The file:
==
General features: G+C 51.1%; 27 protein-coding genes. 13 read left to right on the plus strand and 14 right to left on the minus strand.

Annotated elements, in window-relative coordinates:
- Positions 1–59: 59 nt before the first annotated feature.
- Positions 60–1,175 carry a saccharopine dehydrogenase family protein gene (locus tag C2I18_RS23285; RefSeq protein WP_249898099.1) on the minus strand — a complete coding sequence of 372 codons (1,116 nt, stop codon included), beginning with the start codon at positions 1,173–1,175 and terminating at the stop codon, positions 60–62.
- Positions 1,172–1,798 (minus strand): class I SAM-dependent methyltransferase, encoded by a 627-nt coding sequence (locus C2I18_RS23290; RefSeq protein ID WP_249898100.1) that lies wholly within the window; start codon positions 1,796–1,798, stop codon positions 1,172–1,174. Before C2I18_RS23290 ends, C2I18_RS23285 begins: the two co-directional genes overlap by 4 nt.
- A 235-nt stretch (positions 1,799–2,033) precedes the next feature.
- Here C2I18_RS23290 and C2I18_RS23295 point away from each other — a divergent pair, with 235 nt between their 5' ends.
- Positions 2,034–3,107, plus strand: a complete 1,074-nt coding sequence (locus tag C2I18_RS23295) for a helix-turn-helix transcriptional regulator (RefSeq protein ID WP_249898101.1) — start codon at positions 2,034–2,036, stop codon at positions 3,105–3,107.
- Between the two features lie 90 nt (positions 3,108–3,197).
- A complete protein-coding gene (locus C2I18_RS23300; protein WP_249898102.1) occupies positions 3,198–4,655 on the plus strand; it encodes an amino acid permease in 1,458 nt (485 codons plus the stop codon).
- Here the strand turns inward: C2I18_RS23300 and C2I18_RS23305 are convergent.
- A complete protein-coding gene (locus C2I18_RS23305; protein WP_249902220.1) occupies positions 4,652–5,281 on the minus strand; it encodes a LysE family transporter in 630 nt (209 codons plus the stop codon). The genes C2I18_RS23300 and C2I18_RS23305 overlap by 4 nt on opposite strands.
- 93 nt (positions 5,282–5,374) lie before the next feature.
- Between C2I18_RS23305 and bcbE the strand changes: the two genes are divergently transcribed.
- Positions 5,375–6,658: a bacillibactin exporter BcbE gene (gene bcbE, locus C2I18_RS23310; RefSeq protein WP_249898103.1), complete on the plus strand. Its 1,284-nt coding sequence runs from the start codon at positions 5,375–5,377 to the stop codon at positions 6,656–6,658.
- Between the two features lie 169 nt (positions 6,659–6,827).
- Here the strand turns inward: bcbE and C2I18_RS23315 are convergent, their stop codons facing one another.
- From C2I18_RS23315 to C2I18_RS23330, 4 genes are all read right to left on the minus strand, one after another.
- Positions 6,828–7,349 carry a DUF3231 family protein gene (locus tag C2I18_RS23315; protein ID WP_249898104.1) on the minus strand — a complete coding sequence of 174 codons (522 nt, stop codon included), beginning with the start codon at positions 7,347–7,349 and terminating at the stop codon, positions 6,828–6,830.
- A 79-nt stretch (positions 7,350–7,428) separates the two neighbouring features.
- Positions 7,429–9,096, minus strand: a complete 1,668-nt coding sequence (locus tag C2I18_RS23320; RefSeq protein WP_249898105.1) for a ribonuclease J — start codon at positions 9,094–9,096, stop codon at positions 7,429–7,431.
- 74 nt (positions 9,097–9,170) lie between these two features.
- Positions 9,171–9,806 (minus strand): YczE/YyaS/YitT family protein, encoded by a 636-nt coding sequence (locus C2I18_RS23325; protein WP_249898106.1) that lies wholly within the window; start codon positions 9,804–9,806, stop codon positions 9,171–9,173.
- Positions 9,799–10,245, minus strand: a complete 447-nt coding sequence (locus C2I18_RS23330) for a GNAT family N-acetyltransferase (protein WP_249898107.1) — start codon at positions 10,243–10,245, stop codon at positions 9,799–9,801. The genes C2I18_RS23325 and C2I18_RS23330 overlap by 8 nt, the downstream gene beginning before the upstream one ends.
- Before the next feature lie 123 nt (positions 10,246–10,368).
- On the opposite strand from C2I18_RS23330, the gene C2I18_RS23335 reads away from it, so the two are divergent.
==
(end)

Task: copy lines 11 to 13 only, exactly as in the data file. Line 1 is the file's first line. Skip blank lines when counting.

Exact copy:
- Here the strand turns inward: C2I18_RS23300 and C2I18_RS23305 are convergent.
- A complete protein-coding gene (locus C2I18_RS23305; protein WP_249902220.1) occupies positions 4,652–5,281 on the minus strand; it encodes a LysE family transporter in 630 nt (209 codons plus the stop codon). The genes C2I18_RS23300 and C2I18_RS23305 overlap by 4 nt on opposite strands.
- 93 nt (positions 5,282–5,374) lie before the next feature.